This uninvited embassy at Baker’s said they wanted to make the rooms public friendly, not for profit but for free! (Not anymore.) The Bakers went along with it and rent was set at $25 a month, effective Nov. 1, 1916. An important requirement in the contract is still enforced: “… said rooms to be furnished with the same furniture as was used by Robert Louis Stevenson.”

Andrew and Mary Baker were once again profiting off of RLS, without the slightest effort. Only one of their five children was living, Bertha, twin of Blanche, so they didn’t need the space. Bertha had married a certain Joseph H. Vincent along the way and then made him a widower in 1923, childless. For that occasion, Bertha’s parents wrote their last entry in their big family Bible which has not left the premises to this day: “Our last dear child is gone. How lonely we are.”

It wasn’t long before Andrew, then Mary, followed their daughter within a three week span before spring. They are all together today in Pine Ridge Cemetery, a few yards from Madden’s Transfer and Storage. Blanche and Ralph are there, too. Following the death of Bertha, age 47, her parents had made Vincent, their son-in-law, executor of their estate. He it was who had kicked out the Stevenson Society, resulting in the only closure of the Cottage in its 106 years of operation as a public memorial. It also resulted in moving the annual meeting for 1924 across the river to present day Denny Park. What was Vincent’s problem and who was this Walter Scott who rose to the occasion, offering to help and alerting the membership that “Quick action should be taken in securing the shrine.”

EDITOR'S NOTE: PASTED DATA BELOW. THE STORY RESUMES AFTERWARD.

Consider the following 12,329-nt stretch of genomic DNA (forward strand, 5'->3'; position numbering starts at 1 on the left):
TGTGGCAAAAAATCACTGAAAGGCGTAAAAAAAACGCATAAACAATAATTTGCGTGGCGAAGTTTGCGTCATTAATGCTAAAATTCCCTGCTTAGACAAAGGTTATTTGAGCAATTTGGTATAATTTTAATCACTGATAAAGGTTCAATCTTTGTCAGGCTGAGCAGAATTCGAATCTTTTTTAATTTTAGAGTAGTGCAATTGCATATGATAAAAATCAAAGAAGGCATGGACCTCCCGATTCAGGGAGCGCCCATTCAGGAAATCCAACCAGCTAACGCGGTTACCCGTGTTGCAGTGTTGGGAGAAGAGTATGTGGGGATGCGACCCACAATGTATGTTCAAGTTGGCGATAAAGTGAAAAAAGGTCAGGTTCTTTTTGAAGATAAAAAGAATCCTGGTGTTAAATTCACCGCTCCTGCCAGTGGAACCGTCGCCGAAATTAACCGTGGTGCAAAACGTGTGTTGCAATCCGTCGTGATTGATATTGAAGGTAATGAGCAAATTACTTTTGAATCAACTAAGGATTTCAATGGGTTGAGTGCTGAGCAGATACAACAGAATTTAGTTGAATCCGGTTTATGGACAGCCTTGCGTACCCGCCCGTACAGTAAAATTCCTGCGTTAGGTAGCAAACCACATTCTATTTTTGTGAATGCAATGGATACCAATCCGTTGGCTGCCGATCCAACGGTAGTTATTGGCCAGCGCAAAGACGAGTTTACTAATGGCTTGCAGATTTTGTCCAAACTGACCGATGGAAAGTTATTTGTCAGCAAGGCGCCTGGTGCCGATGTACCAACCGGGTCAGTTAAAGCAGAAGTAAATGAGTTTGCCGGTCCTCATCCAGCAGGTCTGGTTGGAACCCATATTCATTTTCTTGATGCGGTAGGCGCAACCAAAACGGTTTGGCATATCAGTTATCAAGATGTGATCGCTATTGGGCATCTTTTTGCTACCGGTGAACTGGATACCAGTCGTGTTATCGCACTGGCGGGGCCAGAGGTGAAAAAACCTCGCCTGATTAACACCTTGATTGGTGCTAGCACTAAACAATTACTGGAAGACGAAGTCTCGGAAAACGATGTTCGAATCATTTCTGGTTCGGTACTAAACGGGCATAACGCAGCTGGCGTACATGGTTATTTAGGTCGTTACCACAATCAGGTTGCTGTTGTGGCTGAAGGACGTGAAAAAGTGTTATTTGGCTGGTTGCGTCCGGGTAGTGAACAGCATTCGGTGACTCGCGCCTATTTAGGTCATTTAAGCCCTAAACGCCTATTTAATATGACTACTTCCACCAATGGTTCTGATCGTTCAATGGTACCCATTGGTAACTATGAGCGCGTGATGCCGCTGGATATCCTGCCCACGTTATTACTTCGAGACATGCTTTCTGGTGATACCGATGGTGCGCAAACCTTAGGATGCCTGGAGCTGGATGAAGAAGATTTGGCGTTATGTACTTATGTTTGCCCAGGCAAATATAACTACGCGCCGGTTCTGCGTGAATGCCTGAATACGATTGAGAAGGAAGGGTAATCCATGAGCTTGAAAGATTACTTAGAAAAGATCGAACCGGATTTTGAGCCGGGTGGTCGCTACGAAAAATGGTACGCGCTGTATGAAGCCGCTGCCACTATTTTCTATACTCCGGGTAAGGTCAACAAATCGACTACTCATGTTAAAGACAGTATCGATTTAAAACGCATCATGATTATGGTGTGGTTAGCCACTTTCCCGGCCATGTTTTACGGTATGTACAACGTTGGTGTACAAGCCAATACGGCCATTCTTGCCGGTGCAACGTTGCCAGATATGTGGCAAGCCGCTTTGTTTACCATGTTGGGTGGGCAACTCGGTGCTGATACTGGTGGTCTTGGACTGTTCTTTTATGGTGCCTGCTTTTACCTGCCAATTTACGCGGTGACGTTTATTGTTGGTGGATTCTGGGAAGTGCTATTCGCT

To begin, let’s get out this of the way. He has nothing to do with Sir Walter Scott, the other top-ranking Scottish author who imagined heroes like Ivanhoe; however, Col. Scott circulated real Scottish blood through his system and devoted much of his time and wealth to promoting and supporting Scottish institutions and causes. Among these, the Stevenson Society of America in Saranac Lake and their little “shrine” had a particular importance for this over-accomplished New York City businessman who had read everything in print by RLS. Scott would enrich the Saranac Lake collection with artifacts from his own collection, including several first editions and “Nights of Vailima,” music manuscript by RLS for his pennywhistle, the same instrument behind glass at Baker’s today. In 1924, Col. Scott’s priority was to make like Ivanhoe and go to the rescue of this Stevenson “shrine”/cult temple, from the likes of Vincent.